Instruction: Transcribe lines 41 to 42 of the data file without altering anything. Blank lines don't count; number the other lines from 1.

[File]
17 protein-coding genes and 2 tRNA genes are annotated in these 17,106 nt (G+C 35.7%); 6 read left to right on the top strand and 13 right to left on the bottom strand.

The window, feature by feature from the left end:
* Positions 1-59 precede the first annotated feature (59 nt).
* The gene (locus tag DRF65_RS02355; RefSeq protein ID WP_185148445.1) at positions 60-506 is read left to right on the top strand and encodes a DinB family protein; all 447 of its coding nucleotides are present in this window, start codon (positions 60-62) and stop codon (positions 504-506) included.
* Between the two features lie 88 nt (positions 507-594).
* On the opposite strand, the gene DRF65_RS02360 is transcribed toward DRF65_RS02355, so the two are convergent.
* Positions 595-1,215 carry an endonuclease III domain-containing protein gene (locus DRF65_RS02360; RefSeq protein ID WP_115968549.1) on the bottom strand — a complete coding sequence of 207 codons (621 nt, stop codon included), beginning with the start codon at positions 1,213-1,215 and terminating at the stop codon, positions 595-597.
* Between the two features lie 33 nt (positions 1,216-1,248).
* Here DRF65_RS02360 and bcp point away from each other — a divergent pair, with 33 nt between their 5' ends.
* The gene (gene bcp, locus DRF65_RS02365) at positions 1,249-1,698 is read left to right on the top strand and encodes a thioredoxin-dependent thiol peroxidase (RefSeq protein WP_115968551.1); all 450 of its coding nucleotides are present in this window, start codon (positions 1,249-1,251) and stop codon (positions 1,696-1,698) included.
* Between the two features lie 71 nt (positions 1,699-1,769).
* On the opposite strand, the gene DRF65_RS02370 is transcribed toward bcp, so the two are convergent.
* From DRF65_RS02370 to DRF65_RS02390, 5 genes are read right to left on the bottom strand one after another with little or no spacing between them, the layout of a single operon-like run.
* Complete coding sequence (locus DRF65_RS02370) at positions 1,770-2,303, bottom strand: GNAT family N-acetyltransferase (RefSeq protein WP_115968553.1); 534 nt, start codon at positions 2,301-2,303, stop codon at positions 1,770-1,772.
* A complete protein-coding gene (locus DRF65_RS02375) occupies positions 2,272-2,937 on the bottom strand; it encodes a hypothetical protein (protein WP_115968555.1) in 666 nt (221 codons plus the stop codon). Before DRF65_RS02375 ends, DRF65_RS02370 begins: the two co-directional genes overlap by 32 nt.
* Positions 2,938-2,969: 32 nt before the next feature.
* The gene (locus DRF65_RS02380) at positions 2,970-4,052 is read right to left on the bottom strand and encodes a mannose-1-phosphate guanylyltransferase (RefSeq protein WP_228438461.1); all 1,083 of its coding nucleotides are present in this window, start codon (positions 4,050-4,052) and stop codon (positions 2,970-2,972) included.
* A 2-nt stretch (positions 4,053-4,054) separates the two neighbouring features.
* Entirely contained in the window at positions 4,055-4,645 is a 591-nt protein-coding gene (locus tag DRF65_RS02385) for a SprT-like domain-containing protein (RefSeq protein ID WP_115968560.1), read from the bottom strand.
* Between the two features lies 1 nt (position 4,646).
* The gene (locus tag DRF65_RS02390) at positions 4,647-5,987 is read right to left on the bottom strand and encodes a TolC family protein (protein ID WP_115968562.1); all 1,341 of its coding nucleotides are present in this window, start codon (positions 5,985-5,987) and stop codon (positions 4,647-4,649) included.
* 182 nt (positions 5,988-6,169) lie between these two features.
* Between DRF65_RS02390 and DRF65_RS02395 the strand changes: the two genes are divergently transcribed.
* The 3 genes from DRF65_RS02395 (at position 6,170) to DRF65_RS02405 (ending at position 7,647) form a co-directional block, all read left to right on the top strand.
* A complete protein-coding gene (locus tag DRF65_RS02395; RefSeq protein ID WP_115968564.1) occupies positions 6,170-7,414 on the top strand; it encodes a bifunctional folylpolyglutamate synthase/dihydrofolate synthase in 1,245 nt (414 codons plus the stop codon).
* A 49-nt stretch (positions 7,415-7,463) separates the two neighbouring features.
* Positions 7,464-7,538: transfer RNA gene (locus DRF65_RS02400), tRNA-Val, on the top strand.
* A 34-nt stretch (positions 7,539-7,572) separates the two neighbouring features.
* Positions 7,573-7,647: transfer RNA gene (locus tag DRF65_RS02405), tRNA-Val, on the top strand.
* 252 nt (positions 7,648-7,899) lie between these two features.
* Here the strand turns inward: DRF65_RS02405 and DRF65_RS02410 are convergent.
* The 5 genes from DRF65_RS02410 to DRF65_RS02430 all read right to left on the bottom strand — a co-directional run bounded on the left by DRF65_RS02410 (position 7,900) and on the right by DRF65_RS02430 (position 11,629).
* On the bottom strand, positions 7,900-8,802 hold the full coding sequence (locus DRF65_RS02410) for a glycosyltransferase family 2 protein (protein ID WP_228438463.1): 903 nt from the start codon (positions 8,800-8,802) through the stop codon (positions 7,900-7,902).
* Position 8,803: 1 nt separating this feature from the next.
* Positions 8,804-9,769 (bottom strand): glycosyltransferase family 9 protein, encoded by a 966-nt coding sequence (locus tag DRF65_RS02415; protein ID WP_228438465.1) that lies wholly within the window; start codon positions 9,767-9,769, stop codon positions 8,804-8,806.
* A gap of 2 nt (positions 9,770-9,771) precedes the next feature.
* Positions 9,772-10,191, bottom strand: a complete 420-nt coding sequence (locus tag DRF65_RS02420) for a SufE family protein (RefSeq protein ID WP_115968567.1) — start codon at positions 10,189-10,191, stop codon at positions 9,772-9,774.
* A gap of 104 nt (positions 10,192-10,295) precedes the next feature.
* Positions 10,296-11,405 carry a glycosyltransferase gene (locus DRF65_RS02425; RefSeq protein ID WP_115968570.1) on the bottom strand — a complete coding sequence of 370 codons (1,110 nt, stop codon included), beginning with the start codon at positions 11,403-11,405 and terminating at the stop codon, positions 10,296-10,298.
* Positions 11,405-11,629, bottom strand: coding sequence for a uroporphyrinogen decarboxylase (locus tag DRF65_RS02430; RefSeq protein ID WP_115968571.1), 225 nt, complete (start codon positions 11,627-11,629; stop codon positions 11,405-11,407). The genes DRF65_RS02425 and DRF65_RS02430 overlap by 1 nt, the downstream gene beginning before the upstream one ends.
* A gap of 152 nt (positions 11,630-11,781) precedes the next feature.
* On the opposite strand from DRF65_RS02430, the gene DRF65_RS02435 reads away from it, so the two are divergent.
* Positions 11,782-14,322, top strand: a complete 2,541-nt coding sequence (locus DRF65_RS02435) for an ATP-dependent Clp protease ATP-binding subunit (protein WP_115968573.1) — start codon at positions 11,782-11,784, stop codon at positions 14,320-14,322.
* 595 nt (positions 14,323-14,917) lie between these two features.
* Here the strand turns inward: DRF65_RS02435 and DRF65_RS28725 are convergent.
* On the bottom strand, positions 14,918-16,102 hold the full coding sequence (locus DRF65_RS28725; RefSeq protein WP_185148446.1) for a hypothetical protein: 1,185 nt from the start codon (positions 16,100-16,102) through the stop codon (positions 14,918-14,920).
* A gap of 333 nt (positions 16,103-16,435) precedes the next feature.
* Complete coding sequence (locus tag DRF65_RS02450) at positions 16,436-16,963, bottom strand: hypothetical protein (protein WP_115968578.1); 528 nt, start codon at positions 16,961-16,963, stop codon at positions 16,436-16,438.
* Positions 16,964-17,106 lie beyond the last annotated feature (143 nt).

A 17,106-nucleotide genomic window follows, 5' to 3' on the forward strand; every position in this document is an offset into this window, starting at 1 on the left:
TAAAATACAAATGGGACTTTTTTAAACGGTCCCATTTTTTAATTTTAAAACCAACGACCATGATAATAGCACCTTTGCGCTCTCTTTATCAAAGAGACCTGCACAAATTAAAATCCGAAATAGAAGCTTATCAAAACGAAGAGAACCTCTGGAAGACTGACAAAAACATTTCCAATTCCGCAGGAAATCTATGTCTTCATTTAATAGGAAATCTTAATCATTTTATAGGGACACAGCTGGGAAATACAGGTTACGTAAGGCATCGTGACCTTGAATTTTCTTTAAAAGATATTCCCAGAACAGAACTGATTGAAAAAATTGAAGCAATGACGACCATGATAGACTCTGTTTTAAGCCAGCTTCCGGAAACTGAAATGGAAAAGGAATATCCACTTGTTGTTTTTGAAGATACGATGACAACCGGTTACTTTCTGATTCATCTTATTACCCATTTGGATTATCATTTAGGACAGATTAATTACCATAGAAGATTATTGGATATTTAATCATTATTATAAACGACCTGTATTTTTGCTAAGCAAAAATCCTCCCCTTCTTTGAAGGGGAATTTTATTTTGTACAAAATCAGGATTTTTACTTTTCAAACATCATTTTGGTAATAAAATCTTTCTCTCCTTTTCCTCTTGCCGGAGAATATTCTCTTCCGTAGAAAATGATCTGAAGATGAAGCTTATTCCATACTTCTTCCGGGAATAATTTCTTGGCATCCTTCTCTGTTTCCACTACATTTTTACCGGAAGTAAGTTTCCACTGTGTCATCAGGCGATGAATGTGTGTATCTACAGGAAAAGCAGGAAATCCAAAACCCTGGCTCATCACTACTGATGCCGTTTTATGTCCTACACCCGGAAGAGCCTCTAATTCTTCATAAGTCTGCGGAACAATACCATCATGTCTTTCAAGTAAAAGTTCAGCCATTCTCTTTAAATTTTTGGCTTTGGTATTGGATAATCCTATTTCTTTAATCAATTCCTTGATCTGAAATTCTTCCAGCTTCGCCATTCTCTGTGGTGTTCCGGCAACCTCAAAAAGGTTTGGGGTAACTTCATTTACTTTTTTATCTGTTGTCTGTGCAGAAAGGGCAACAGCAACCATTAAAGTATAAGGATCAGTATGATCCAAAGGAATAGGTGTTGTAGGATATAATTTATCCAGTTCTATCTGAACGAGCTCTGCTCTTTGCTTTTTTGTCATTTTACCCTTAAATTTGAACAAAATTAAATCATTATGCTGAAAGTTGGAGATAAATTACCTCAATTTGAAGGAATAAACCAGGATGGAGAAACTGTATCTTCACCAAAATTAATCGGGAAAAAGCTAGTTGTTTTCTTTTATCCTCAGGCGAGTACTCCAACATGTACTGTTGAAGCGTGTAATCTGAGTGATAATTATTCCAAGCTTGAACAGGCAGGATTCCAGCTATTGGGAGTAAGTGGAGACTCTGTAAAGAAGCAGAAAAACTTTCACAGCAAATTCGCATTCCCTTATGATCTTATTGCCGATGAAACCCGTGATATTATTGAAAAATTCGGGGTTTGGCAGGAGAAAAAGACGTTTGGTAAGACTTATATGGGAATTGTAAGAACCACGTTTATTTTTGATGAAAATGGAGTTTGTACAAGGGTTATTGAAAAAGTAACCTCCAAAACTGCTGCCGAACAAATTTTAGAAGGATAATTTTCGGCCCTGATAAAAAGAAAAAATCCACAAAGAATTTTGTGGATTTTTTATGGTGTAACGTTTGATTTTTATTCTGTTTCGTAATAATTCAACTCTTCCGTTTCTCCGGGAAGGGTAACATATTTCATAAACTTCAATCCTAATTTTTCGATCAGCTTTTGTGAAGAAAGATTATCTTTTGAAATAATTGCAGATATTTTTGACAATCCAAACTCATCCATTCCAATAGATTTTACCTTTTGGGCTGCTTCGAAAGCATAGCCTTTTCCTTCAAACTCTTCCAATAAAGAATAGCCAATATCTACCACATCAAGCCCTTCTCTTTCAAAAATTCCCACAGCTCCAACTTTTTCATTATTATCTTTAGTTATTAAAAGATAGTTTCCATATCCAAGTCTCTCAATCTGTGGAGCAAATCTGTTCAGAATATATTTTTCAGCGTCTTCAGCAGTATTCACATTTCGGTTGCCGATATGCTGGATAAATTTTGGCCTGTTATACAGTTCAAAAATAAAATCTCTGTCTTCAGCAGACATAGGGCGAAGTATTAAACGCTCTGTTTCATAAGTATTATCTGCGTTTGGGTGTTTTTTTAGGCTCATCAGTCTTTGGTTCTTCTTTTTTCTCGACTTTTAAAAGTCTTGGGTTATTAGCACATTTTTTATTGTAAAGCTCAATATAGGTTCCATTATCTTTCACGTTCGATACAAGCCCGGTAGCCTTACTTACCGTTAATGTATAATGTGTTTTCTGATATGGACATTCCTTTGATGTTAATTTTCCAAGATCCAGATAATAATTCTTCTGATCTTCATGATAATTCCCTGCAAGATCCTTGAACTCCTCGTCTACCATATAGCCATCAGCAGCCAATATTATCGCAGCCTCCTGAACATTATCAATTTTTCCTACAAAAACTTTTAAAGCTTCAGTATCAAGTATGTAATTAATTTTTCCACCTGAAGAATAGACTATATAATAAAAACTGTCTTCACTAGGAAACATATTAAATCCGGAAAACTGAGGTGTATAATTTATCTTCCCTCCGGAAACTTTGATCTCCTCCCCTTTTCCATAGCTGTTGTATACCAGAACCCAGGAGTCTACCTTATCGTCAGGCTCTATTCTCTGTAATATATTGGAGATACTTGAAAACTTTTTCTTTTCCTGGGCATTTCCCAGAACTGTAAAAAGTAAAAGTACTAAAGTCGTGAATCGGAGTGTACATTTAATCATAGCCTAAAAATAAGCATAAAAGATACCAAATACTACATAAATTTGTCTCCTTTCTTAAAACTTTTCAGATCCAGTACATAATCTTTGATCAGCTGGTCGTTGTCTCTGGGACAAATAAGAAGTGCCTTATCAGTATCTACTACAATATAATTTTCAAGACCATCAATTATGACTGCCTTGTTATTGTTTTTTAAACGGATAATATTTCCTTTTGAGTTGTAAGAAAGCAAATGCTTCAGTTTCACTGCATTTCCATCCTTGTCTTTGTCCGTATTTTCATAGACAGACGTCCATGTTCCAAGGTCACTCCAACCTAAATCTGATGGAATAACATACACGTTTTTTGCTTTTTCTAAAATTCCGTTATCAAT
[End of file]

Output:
* A gap of 152 nt (positions 11,630-11,781) precedes the next feature.
* On the opposite strand from DRF65_RS02430, the gene DRF65_RS02435 reads away from it, so the two are divergent.